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Series of inclos
Copies as inclos
Reference to previous subjects.
are sent as inclosures, two copies should be forwarded. Tabular statements accompanying despatches are, in all cases, to be footed up.
119. Should such inclosures be in any foreign language, exact copies of the originals are to be forwarded. Translations of these should also accompany the despatches, unless, when, from pressing emergency, no time is allowed to make them. In the case of vouchers for expenditures, the translation must be attached to each voucher. Whenever it is mentioned in a despatch that a paper is inclosed, an oblique line is to be made in the margin (thus /), and above such line is to be placed the number corresponding to the number of inclosure. All inclosures should be indorsed and numbered. The numbers and indorsements, especially on all accounts and returns, should show briefly but clearly what the inclosures are, and should correspond to the description required in the "List of Inclosures" prescribed in paragraph 117. The vouchers of an account should not be set out in the "List of Inclosures," but the account only.
120. Each series of inclosures is to be numbered anew in each despatch, commencing with No. 1; and when there are more inclosures than one in a despatch each inclosure is to be numbered in the order in which it is to be read.
121. In transmitting copies of correspondence with despatches, Consuls are requested to use half sheets of paper in all cases where they will suffice to contain the text of the note to be copied. In making copies of correspondence, the blank space on a page at the end of one communication should not be used to begin another. The copy of each communication should be on its own sheet, or, if brief, on its own half-sheet. Copies should not be made on alternate pages. 122. When Consuls write upon any subject upon which they have previously written, they will be careful to refer to the number of such previous despatches, both by number and date.
123. All despatches are to be folded like those sent from the Department of State. Gum, sealing-wax, or wafers are not to be put upon the despatches or the inclosures, but only on the envelopes which cover them.
124. All Consular correspondence will be addressed on the inside to the Assistant Secretary of State.
Address of envel
Dates of reports.
125. All envelopes covering Consular despatches will be addressed. addressed to the Secretary of State, as shown in Form No. 8. 126. Despatches are never to be antedated; and when re- opes. turns, which are ordered to be transmitted "quarterly," “half-yearly," or "annually," cannot be completed on the last day of the quarter, half-year, or year, as the case may be, for want of sufficient information on that date, or for any other reason, the Consul will notify the proper Department thereof, and the returns will be made up to that date as soon as practicable thereafter.
127. Reports on returns ordered by special instructions are to be sent as inclosures in separate despatches, each des. patch relating solely to the report or return as ordered to be made by such instructions. The several quarterly reports prescribed by these regulations, of which a recapitulation is given in paragraph 564, should be transmitted in a single despatch, not in separate despatches. The quarterly account, however, with the Department of State should be sent in a separate despatch.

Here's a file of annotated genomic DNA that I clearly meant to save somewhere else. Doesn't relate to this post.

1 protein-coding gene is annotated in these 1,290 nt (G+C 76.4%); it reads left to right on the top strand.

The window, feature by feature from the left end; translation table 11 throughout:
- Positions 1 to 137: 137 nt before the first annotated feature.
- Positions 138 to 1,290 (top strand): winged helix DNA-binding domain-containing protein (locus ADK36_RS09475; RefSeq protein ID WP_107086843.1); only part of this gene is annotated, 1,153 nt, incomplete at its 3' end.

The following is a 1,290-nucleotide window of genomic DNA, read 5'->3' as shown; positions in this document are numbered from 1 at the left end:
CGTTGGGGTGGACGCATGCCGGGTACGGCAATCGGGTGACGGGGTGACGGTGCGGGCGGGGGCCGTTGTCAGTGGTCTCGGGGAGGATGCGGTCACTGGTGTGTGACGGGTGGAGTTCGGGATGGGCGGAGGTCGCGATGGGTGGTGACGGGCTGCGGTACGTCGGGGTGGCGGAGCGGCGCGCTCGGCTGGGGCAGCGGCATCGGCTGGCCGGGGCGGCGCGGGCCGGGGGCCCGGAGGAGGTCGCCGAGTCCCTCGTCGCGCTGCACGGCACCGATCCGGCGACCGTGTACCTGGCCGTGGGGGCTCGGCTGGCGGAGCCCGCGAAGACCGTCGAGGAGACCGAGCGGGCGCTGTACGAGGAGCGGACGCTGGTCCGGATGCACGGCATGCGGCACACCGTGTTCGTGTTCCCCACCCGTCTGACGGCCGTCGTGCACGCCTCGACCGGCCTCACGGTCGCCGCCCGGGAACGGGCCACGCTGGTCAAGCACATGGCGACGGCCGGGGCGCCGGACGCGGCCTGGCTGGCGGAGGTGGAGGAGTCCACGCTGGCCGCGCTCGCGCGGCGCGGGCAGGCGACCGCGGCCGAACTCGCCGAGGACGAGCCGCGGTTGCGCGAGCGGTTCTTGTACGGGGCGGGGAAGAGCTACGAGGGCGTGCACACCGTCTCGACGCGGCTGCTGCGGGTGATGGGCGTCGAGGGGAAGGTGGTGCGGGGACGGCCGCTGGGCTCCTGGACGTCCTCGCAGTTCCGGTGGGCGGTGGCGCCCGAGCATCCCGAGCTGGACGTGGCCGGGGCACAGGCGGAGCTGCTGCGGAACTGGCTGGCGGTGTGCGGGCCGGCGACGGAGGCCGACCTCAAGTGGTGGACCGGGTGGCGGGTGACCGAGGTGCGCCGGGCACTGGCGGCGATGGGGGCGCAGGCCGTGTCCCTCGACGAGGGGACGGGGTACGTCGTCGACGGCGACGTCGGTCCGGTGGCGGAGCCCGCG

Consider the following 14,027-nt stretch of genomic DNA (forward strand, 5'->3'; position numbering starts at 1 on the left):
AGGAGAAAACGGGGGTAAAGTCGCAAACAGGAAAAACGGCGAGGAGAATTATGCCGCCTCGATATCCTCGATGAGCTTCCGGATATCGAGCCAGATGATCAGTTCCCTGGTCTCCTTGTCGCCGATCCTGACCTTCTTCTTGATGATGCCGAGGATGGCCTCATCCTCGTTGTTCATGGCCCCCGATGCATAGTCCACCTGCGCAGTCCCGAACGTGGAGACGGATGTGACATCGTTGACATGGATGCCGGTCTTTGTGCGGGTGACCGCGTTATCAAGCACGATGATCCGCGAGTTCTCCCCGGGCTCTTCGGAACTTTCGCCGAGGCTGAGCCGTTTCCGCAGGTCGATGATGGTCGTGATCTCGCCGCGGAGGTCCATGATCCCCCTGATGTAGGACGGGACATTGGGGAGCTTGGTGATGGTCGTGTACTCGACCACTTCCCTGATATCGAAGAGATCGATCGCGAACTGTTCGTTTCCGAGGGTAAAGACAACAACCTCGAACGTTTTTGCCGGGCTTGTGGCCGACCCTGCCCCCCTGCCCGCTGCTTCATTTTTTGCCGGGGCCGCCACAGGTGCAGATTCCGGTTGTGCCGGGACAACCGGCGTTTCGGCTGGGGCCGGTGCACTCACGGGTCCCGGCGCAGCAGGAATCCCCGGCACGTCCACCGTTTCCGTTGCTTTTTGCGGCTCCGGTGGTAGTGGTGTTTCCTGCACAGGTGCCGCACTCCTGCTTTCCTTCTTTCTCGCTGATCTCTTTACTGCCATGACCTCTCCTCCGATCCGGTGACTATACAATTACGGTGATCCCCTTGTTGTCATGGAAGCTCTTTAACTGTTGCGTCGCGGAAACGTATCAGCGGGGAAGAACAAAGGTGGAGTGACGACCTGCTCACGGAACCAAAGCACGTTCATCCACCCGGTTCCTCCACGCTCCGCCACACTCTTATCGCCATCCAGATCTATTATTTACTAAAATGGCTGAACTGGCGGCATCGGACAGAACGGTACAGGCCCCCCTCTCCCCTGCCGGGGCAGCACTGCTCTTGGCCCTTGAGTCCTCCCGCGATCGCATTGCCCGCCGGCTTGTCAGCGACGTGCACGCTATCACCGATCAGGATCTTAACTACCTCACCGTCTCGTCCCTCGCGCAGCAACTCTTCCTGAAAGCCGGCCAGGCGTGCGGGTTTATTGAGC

Annual report of
128. A return must be rendered on the 31st of December of each year, or as soon after as possible, of the number and dates of the despatches to the Department written during despatches, the year, and transmitted by the earliest conveyance, and, if practicable, before the Consul writes any dispatches in the ensuing year.
129. A Consul will hold correspondence on public matters (independently of that which his official duties require him to conduct with the local authorities and individuals of the place where he resides, and officers or others employed in our commercial marine) with the Secretary and Assistant Secretaries of State, the Secretary of the Treasury, the Comptroller, the Fifth Auditor, the Register of the Treasury, Collectors of Customs as to invoices and prices-current, the United States Legation in the country where he resides, other Consular Officers, and with naval or military officers in the service of the United States who may be employed in the neighborhood, and to whom it may be necessary to
Correspondence with other Departments.
Receipt of instructions.
communicate immediately any event of public interest, and with no other persons.
130. With the exception of the correspondence with the Treasury Department respecting accounts,* and such other correspondence as special provisions of law or these regulations may require him to have with other Departments or officers, he will conduct no official correspondence with any other Department except through the Department of State. This instruction is especially applicable to communications from subordinates of other Departments. Such communications should not be answered without first obtaining permission from this Department to do so.
131. Printed matter should be transmitted under covers open at both ends, if sent through the regular mails.
132. The receipt of all instructions from the Department of State must be acknowledged by return mail.
Passports and Protection of Citizens of the United States.
Issued to citi- 133. Passports are to be issued only to citizens of the United States, and are to be numbered, commencing with No. 1, and so continuing consecutively until the end of the incumbent's term of office. For a Diplomatic or Consular Officer to issue a passport to a person not a citizen of the United States is a penal offense punishable on conviction by imprisonment not exceeding one year, or by a fine not exceeding $500, or both. Persons who have merely declared